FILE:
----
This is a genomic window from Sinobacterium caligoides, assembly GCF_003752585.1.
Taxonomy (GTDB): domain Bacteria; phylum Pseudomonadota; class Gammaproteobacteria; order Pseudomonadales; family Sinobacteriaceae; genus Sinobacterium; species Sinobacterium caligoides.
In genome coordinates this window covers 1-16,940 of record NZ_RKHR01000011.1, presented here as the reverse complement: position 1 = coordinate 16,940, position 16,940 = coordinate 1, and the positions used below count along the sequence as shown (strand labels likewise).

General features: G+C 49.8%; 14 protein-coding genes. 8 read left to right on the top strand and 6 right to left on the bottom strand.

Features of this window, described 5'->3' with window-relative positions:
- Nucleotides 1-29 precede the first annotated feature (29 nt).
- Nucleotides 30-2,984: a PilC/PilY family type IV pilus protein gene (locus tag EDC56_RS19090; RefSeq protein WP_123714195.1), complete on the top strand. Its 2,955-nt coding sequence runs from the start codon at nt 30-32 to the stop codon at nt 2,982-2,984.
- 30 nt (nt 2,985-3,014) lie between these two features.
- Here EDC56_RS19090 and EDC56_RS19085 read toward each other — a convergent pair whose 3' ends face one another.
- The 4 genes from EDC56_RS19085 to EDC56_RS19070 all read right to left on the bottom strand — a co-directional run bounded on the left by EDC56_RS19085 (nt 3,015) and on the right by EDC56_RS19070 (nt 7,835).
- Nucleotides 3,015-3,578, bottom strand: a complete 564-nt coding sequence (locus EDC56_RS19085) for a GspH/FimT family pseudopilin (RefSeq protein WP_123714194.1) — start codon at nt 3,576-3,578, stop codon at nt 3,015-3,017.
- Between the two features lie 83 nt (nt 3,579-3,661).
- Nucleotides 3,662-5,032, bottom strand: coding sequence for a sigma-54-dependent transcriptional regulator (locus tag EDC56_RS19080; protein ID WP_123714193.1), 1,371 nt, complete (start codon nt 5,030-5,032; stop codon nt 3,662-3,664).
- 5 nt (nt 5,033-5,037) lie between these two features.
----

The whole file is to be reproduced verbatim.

This is a genomic window from Sinobacterium caligoides, assembly GCF_003752585.1.
Taxonomy (GTDB): domain Bacteria; phylum Pseudomonadota; class Gammaproteobacteria; order Pseudomonadales; family Sinobacteriaceae; genus Sinobacterium; species Sinobacterium caligoides.
In genome coordinates this window covers 1-16,940 of record NZ_RKHR01000011.1, presented here as the reverse complement: position 1 = coordinate 16,940, position 16,940 = coordinate 1, and the positions used below count along the sequence as shown (strand labels likewise).

General features: G+C 49.8%; 14 protein-coding genes. 8 read left to right on the top strand and 6 right to left on the bottom strand.

Features of this window, described 5'->3' with window-relative positions:
- Nucleotides 1-29 precede the first annotated feature (29 nt).
- Nucleotides 30-2,984: a PilC/PilY family type IV pilus protein gene (locus tag EDC56_RS19090; RefSeq protein WP_123714195.1), complete on the top strand. Its 2,955-nt coding sequence runs from the start codon at nt 30-32 to the stop codon at nt 2,982-2,984.
- 30 nt (nt 2,985-3,014) lie between these two features.
- Here EDC56_RS19090 and EDC56_RS19085 read toward each other — a convergent pair whose 3' ends face one another.
- The 4 genes from EDC56_RS19085 to EDC56_RS19070 all read right to left on the bottom strand — a co-directional run bounded on the left by EDC56_RS19085 (nt 3,015) and on the right by EDC56_RS19070 (nt 7,835).
- Nucleotides 3,015-3,578, bottom strand: a complete 564-nt coding sequence (locus EDC56_RS19085) for a GspH/FimT family pseudopilin (RefSeq protein WP_123714194.1) — start codon at nt 3,576-3,578, stop codon at nt 3,015-3,017.
- Between the two features lie 83 nt (nt 3,579-3,661).
- Nucleotides 3,662-5,032, bottom strand: coding sequence for a sigma-54-dependent transcriptional regulator (locus tag EDC56_RS19080; protein ID WP_123714193.1), 1,371 nt, complete (start codon nt 5,030-5,032; stop codon nt 3,662-3,664).
- 5 nt (nt 5,033-5,037) lie between these two features.